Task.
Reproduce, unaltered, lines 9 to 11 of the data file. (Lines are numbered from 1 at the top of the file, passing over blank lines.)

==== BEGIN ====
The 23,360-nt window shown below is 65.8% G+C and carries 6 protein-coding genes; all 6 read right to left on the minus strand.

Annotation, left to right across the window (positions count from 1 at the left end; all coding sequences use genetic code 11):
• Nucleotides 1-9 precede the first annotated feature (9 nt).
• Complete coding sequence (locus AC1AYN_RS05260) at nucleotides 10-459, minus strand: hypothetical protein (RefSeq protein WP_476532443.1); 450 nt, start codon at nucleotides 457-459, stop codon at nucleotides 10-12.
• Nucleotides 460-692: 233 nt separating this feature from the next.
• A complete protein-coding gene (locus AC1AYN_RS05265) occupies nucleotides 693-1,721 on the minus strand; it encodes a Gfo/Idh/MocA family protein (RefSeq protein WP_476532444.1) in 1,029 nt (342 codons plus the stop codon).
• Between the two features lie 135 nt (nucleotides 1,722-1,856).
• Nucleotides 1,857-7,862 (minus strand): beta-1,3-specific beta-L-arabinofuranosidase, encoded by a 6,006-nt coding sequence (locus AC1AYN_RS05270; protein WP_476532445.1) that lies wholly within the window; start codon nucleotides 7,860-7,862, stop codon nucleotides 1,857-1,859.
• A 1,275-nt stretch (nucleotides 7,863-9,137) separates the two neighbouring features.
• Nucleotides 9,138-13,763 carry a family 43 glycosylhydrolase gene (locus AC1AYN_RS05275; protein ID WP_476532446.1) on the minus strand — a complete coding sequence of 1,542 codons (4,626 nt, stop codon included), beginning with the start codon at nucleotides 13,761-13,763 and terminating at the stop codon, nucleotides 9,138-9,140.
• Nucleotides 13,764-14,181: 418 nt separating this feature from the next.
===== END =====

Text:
• A 1,275-nt stretch (nucleotides 7,863-9,137) separates the two neighbouring features.
• Nucleotides 9,138-13,763 carry a family 43 glycosylhydrolase gene (locus AC1AYN_RS05275; protein ID WP_476532446.1) on the minus strand — a complete coding sequence of 1,542 codons (4,626 nt, stop codon included), beginning with the start codon at nucleotides 13,761-13,763 and terminating at the stop codon, nucleotides 9,138-9,140.
• Nucleotides 13,764-14,181: 418 nt separating this feature from the next.